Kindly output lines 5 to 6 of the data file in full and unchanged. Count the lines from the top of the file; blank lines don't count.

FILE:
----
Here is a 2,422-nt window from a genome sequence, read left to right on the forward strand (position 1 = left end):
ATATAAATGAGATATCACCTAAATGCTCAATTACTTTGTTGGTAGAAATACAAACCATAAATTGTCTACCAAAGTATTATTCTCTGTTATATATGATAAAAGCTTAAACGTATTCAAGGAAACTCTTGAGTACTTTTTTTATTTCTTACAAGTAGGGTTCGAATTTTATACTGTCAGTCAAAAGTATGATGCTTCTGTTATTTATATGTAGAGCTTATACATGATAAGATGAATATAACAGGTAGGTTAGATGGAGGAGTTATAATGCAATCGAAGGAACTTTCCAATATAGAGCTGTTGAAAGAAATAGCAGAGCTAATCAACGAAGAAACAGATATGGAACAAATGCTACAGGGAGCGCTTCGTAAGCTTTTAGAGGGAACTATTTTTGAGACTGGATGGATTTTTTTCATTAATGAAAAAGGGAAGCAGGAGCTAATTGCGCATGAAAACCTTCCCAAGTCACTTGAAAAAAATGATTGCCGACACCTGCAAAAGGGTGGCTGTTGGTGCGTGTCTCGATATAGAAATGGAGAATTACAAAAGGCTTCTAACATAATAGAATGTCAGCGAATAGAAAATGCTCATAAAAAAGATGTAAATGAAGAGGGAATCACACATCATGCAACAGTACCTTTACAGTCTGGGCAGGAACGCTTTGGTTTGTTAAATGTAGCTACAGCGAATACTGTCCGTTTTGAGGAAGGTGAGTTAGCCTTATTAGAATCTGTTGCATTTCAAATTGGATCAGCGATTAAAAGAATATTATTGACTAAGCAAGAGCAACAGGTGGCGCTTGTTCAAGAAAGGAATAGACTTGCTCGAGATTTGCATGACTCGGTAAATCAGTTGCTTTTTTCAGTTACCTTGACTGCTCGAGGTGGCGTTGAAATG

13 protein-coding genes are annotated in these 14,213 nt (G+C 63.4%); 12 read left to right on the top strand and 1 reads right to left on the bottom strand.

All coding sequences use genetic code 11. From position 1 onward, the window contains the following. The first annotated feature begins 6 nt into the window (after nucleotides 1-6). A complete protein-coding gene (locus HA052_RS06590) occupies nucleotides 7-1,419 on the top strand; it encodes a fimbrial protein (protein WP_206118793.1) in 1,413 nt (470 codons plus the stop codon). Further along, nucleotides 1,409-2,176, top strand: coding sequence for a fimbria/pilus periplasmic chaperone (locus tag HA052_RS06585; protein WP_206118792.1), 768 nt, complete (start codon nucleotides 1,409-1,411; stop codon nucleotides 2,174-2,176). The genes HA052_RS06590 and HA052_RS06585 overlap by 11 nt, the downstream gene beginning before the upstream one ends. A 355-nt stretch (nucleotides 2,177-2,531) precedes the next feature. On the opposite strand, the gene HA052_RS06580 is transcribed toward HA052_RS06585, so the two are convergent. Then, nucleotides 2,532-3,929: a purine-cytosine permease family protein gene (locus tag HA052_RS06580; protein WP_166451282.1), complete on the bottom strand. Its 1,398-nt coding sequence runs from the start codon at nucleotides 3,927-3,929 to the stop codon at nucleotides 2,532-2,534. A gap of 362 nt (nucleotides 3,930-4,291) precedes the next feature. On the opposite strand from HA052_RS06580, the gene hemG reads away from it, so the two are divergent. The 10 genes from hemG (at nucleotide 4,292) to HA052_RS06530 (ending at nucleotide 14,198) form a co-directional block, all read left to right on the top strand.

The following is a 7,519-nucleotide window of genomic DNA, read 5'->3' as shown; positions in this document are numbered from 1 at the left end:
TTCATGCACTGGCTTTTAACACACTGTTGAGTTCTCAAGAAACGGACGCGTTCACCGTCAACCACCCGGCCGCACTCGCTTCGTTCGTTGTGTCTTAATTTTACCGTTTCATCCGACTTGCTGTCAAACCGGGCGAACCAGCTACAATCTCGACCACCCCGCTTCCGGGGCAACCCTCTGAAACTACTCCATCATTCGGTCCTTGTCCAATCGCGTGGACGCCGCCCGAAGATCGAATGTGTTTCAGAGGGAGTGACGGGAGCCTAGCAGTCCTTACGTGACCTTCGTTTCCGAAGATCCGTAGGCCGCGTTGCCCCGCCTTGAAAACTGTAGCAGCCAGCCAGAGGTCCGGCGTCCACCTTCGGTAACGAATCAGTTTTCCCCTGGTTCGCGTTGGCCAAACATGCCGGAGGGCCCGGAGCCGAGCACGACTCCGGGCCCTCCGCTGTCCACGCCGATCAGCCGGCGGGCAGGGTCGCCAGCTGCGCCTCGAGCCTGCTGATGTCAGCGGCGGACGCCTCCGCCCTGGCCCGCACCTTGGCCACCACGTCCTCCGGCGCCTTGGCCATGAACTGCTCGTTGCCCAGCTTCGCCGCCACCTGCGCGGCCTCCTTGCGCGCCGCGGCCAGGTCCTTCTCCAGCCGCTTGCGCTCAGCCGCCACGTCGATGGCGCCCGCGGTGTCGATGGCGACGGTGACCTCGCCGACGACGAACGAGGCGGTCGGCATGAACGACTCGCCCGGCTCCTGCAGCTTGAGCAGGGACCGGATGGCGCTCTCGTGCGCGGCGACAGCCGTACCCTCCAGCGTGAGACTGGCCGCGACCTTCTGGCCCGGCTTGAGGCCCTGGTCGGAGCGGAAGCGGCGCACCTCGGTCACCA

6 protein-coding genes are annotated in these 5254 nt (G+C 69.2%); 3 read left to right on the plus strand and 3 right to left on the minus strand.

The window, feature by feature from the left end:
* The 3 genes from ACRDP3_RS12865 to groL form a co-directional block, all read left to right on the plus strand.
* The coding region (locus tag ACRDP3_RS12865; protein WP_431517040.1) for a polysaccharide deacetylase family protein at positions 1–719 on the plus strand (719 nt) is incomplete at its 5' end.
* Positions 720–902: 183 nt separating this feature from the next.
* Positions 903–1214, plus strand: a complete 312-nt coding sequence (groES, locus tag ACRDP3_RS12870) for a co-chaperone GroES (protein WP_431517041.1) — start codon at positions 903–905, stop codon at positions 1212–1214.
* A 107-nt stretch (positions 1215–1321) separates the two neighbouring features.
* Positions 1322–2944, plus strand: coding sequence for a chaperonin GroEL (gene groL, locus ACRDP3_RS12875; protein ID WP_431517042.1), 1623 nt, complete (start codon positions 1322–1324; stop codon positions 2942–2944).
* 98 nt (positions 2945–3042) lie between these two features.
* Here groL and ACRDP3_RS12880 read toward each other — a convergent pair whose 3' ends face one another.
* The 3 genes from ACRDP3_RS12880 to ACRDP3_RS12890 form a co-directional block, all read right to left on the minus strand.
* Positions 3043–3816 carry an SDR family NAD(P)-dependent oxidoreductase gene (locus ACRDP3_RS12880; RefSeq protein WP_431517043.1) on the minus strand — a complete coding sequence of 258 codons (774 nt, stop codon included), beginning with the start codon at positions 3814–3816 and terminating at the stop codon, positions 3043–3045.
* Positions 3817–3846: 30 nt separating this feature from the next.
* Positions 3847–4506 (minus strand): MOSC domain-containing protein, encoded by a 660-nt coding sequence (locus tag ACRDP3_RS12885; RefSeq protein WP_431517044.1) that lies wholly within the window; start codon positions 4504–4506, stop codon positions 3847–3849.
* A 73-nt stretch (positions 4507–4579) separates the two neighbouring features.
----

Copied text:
The following is a 7,519-nucleotide window of genomic DNA, read 5'->3' as shown; positions in this document are numbered from 1 at the left end:
TTCATGCACTGGCTTTTAACACACTGTTGAGTTCTCAAGAAACGGACGCGTTCACCGTCAACCACCCGGCCGCACTCGCTTCGTTCGTTGTGTCTTAATTTTACCGTTTCATCCGACTTGCTGTCAAACCGGGCGAACCAGCTACAATCTCGACCACCCCGCTTCCGGGGCAACCCTCTGAAACTACTCCATCATTCGGTCCTTGTCCAATCGCGTGGACGCCGCCCGAAGATCGAATGTGTTTCAGAGGGAGTGACGGGAGCCTAGCAGTCCTTACGTGACCTTCGTTTCCGAAGATCCGTAGGCCGCGTTGCCCCGCCTTGAAAACTGTAGCAGCCAGCCAGAGGTCCGGCGTCCACCTTCGGTAACGAATCAGTTTTCCCCTGGTTCGCGTTGGCCAAACATGCCGGAGGGCCCGGAGCCGAGCACGACTCCGGGCCCTCCGCTGTCCACGCCGATCAGCCGGCGGGCAGGGTCGCCAGCTGCGCCTCGAGCCTGCTGATGTCAGCGGCGGACGCCTCCGCCCTGGCCCGCACCTTGGCCACCACGTCCTCCGGCGCCTTGGCCATGAACTGCTCGTTGCCCAGCTTCGCCGCCACCTGCGCGGCCTCCTTGCGCGCCGCGGCCAGGTCCTTCTCCAGCCGCTTGCGCTCAGCCGCCACGTCGATGGCGCCCGCGGTGTCGATGGCGACGGTGACCTCGCCGACGACGAACGAGGCGGTCGGCATGAACGACTCGCCCGGCTCCTGCAGCTTGAGCAGGGACCGGATGGCGCTCTCGTGCGCGGCGACAGCCGTACCCTCCAGCGTGAGACTGGCCGCGACCTTCTGGCCCGGCTTGAGGCCCTGGTCGGAGCGGAAGCGGCGCACCTCGGTCACCA